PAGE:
Tim Armstrong, the former AOL chief executive, is being considered to succeed Martin Sorrell as head of WPP, the marketing and communications group, according to people with knowledge of the search process.
WPP is exploring a range of external options for the post, among the biggest in advertising, as it looks to bounce back after a torrid 18 months in which its shares have tumbled as brands cut their spending.
Mr Armstrong, who declined to comment, ran AOL until its $4.4 billion sale to Verizon in 2015. He is chief executive of Oath, the Verizon subsidiary that owns AOL and Yahoo, which Verizon acquired last year.
Keith Weed, the chief marketing and communications officer at Unilever, one of the world's biggest advertisers, has also been mentioned as a possible successor to Sir Martin, according to people close to the process. Mr Weed, who also declined to comment, oversees advertising for the consumer products company, which owns some of the world's biggest brands, including Magnum, Dove and Persil.
WPP has hired headhunter Russell Reynolds to find a new chief executive following Sir Martin's departure last month after a board investigation into an allegation of personal misconduct. The company promoted Mark Read and Andrew Scott to co-chief operating officer roles after Sir Martin left. Mr Read, the former head of Wunderman, a WPP digital agency, is also a candidate for the top job.
WPP owns companies including GroupM, Ogilvy & Mather, Kantar and J Walter Thompson. Some analysts anticipate a break-up of the group, with Kantar, its market research firm, likely to be the first business to be sold. WPP has been approached by private equity groups including CVC Capital Partners regarding a sale of the unit. The move followed the end of talks between WPP and Nielsen, the market research group, about a potential Nielsen-Kantar combination.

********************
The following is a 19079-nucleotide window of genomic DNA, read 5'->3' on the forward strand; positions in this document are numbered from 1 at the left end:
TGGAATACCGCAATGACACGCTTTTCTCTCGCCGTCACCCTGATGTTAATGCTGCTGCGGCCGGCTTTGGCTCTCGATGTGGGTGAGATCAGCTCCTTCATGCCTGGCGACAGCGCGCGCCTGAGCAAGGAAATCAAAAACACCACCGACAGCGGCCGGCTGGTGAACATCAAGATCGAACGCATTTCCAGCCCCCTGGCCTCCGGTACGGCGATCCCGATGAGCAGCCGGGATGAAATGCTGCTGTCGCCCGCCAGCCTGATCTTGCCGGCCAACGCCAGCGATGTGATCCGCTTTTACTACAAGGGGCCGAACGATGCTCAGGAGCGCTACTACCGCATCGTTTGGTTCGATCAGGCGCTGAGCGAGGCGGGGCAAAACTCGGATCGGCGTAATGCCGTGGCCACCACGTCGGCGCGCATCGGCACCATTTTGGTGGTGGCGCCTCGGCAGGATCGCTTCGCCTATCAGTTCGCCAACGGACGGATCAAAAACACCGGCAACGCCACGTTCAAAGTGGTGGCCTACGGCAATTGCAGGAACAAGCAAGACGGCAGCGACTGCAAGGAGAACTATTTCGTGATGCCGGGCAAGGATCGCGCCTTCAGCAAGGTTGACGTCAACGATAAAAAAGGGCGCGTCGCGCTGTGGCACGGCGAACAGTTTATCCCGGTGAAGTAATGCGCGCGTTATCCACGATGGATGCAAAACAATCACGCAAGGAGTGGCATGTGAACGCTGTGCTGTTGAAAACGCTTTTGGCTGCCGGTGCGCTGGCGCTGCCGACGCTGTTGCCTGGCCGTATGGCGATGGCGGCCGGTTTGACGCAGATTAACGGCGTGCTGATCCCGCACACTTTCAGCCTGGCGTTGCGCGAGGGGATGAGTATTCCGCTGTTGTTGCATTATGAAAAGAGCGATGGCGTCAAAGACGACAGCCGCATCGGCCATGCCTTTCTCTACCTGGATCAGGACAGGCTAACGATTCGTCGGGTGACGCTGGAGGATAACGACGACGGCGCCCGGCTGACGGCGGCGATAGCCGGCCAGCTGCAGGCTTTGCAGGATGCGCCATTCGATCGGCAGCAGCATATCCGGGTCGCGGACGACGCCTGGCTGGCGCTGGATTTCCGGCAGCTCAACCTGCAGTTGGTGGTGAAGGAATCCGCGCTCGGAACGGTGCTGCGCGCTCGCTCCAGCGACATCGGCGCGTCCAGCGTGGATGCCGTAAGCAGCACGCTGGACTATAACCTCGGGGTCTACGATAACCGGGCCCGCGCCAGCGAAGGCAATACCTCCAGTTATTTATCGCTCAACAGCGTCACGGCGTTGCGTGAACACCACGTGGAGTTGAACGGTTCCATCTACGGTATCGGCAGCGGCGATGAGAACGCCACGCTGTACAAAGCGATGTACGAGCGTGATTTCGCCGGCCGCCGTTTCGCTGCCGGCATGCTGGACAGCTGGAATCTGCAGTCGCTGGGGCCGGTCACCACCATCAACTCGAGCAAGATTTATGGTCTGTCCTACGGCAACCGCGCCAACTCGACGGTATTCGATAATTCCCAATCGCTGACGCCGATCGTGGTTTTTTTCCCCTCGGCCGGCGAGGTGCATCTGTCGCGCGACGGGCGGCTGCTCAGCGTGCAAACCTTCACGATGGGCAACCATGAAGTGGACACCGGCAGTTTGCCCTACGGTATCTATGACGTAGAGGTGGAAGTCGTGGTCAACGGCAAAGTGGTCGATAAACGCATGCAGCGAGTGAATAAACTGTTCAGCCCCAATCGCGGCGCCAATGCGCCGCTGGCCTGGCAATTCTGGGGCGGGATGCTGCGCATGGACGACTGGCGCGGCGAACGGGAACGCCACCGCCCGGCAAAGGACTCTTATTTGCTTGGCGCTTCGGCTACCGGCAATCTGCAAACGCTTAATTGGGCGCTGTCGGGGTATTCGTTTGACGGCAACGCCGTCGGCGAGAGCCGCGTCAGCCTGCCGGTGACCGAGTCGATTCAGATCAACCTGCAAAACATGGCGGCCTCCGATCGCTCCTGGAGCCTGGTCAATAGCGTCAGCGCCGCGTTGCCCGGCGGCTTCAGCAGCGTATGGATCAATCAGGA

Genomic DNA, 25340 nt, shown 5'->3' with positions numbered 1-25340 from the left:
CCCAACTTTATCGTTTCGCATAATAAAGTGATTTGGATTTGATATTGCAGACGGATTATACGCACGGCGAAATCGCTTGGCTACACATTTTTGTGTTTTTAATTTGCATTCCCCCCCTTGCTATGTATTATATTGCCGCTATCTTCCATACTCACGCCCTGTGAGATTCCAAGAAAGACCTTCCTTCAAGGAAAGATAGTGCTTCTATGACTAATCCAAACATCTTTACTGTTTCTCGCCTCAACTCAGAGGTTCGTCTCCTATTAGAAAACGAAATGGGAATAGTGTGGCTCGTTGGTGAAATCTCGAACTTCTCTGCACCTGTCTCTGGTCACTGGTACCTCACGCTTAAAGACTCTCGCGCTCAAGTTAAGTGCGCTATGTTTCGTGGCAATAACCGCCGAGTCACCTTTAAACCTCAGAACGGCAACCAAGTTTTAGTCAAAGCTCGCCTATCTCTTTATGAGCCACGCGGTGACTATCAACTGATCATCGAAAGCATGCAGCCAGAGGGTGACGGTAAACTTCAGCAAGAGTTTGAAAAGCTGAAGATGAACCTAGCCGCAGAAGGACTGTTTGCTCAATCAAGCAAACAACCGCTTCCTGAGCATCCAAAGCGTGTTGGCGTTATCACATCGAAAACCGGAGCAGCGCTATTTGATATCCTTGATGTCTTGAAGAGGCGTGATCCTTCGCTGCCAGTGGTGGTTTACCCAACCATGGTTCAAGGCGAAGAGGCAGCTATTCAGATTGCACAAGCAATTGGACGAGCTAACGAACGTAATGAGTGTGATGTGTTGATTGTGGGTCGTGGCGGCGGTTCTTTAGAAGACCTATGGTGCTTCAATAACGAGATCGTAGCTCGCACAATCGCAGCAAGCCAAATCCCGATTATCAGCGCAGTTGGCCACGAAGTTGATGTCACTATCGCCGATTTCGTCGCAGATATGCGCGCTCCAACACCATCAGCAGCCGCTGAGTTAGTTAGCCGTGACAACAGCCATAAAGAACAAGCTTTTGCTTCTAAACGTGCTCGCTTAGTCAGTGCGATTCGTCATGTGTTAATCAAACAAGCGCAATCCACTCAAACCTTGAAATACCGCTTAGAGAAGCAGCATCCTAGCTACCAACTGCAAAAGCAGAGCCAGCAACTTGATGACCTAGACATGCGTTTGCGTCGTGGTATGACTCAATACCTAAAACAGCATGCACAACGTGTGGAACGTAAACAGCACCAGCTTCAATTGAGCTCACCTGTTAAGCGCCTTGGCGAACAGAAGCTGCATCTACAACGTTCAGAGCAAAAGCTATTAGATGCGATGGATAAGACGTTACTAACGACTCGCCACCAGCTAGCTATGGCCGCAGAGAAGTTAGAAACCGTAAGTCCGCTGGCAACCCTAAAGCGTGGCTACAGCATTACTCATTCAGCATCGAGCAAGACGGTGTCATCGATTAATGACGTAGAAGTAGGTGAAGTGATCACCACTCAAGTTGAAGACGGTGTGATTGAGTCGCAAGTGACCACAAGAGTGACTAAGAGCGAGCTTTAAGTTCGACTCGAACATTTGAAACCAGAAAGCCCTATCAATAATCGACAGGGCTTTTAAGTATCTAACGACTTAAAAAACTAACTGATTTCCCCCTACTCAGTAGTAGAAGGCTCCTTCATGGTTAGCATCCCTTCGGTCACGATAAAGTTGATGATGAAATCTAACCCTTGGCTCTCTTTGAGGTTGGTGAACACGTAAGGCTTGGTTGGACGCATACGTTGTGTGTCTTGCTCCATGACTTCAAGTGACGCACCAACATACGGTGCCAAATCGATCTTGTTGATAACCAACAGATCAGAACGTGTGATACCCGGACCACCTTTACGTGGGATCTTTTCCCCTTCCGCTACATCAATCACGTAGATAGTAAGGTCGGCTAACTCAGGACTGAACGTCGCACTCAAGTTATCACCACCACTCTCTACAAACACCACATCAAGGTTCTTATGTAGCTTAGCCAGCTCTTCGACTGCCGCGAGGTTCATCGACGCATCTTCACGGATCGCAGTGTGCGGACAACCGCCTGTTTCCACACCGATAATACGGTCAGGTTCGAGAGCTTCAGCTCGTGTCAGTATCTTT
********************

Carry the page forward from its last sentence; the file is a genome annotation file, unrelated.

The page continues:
WPP said in a recent statement that it was “too early to speculate about specific asset sales”. However, it has confirmed that it is examining its portfolio of minority and associate investments, where it has stakes in companies such as Vice Media and AppNexus. Mr Scott recently told analysts that the portfolio had a value of about $3 billion. “There’s an opportunity to look at,” he said. “But we’re not going to be in a rush to do it.”
Mr Armstrong, a former Google executive, was appointed chief executive of AOL in 2009 to restructure and revive a company that was becoming less relevant after reaching dizzying heights during the first dotcom bubble.
The search for Sir Martin’s successor is at an early stage. He has no non-compete agreement with WPP so would be free to launch a rival advertising group. This week he told a New York conference that he would “start again” after leaving the marketing and communications group he built over 33 years.
He told the Techonomy conference that he had been “extracted” from WPP but vowed to keep working. “I’m not going into voluntary or involuntary retirement,” he said.
– Copyright The Financial Times Limited 2018